Comedian Pete Holmes wears his evangelical upbringing proudly. He talks about it in his standup routine, on his podcast, and it is a major theme of his semi-autobiographical HBO show Crashing. He also talks freely about leaving it behind and finding a spirituality less constricted by religion.
Holmes is the archetypical example of a group identified in a recent Barna survey as “spiritual but not religious (SBNR).”
Some of the SBNR group still claim affiliation with a religion—such as Holmes still does with Christianity—though many do not. What the SBNR category shares in common is a movement away from orthodox theology into a more universalist viewpoint. A third of them believe God is a universal consciousness, and 50 percent believe in polytheism. In other words, the spiritual views of the SBNR group are extremely diverse. As the Barna article puts it, “what’s noteworthy is that what counts as ‘God’ for the spiritual but not religious is contested among them, and that’s probably just the way they like it. Valuing the freedom to define their own spirituality is what characterizes this segment.”
In a recent podcast, Holmes said while he still holds on to the language of Christianity, he now sees it representing something broader. “Christ” for him is a title that points to a bigger universal truth all humanity is attempting to tap into.
This is extremely common. Most of the SBNR group tend to believe all religions teach the same thing, and about half believe religion is harmful. For many of the SBNR group, they see religion as an artificial container that occasionally captures something true but just as often abuses or distorts that truth. For many SBNR people, religion is valuable to the extent it creates authentic spiritual experiences, but equally valid versions of those experiences can be found anywhere.
To better understand the graph above, Barna identified two groups within the SBNR group at large. SBNR #1 believes their spiritual life is important, yet their religious faith is not as important in their lives. Meaning, the might self-identify with a particular religion, like Christianity, for instance, yet have not been to a church service in six months. In slight contrast, SBNR #2 identifies as being spiritual, but also non-religious. Instead of sometimes practicing religion, this group just doesn’t, with 12 percent of this group identifying as atheist, 30 percent as agnostic and 58 percent as unaffiliated.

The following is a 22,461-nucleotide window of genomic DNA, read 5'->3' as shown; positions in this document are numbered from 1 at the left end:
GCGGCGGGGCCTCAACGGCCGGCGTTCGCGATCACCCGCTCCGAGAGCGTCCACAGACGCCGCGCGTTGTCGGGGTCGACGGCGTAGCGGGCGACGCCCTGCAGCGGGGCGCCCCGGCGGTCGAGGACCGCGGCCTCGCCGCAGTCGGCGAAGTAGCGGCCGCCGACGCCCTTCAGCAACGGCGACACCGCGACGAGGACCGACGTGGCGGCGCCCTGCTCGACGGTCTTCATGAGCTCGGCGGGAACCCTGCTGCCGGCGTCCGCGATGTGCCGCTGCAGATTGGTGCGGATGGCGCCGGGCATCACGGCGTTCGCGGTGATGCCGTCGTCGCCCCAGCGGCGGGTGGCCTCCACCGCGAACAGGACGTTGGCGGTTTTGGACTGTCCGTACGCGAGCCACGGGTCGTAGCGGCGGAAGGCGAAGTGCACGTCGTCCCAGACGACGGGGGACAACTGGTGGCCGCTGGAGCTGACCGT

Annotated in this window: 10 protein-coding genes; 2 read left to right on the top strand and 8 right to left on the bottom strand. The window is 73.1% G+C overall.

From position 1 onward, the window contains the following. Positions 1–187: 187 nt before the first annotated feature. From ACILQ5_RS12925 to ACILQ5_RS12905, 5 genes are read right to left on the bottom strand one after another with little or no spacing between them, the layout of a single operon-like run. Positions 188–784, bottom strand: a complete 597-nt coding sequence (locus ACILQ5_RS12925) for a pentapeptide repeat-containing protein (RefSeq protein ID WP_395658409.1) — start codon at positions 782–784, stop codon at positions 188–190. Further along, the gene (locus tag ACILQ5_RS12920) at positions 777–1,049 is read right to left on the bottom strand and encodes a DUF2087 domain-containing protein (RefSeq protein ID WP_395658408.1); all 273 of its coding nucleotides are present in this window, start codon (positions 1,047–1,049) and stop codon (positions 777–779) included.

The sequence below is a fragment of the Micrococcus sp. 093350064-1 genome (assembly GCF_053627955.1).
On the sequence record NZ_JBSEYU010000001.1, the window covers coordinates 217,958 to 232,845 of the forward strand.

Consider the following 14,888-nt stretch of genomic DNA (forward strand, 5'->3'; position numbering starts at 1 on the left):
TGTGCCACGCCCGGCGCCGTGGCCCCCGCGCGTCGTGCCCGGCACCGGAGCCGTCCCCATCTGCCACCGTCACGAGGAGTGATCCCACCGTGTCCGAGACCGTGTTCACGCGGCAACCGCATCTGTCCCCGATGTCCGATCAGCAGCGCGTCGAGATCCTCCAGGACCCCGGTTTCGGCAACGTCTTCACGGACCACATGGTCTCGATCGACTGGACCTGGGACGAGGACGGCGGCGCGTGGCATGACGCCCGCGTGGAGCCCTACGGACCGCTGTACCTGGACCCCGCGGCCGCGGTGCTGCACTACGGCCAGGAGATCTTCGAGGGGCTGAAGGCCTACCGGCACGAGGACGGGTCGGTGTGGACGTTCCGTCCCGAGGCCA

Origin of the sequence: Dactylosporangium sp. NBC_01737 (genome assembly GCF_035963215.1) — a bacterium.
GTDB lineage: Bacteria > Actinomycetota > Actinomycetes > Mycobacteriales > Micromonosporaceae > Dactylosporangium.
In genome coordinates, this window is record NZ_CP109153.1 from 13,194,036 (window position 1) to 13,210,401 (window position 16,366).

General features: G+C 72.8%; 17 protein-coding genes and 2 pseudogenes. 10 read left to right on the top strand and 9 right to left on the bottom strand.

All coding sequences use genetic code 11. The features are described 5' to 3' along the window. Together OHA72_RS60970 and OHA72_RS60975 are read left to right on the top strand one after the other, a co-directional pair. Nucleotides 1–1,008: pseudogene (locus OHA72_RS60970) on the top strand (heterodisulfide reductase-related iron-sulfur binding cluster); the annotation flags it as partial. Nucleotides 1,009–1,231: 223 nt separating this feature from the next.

“We’re all in the snow globe of reality. What’s it going to take?” Holmes said recently as a guest on the “Bad Christian” podcast. “Do you need to believe the Bible literally? Fine. Mythically, like I enjoy? Fine. I want you free. Now. I’m not talking about smiling at people in a church parking lot. I’m talking about liberation. You know it when you feel it, that tingling feeling up your spine. You don’t need a pastor to teach you this. You see it in golf. You see it in sex. What are you after?”
A “WHATEVER WORKS FOR YOU” SPIRITUALITY
For the SBNR group, the correct approach to spiritual truth is pragmatic: If it taps you into a deeper truth then it’s valid. Because of this, the common spiritual practices for the SBNR crowd involve activities like yoga, meditation, silence/solitude or spending time in nature. In areas known for a hyper-spiritual but non-religious culture—the Pacific Northwest, parts of California or Boulder, Colo., for a few examples—spending time outdoors is as much a shared spiritual cultural ritual as church attendance used to be in the Bible belt.
The Barna article says this is no surprise “considering the real sense of personal autonomy gained from time outside. Overall, it’s easy to see why this group, who makes sense of their lives and the world outside religious categories, are inclined toward more informal and more individual modes of spiritual practice.”
THE OPPORTUNITY OF THE SBNR GROUP
This isn’t the first time Christianity has interacted with an SBNR group. In the fifth Century St. Patrick went as a missionary to the country of Ireland. Due to his previous time (as a prisoner!) with the Irish, he knew their culture well, specifically that they were a deeply mystical people with a deep appreciation for nature. St. Patrick broke with the traditional mold of Catholic evangelism for that time—so much so it drew him into conflict with Rome—but in meeting the Irish where they were at, found in-roads between the Gospel and their culture.
The pagan beliefs of the Irish would have been easy to see as an obstacle, but for St. Patrick they represented an opportunity. It’s the same with the SBNR group. Listen to Pete Holmes talk about much of anything for any period of time and you’ll realize he has a deep curiosity regarding spiritual truth and a wide-open willingness to talk about it. This is common among many (though not all) of the SBNR crowd. While they may reject the idea of an absolute truth that stands against theirs, they are not just willing but often glad to discuss their spiritual beliefs and listen to yours.
For many SBNR’s this means evangelism is not about attacking their belief system using apologetics—they are operating from a fundamentally different perspective that rejects that sort of approach to spirituality—but rather building friendships over time where spirituality is a regular part of the conversation.
According to the Barna article, “[SBNR people] display an uncommon inclination to think beyond the material and to experience the transcendent. Such a desire can open the door to deep, spiritual conversations and, in time, perhaps a willingness to hear about Christian spirituality. The bent of those conversations necessarily must be different though than with those who love Jesus but not the church. The wounds and suspicions toward church will come from different places—as will their understanding of spirituality. But both groups represent people outside of church who have an internal leaning toward the spiritual side of life.”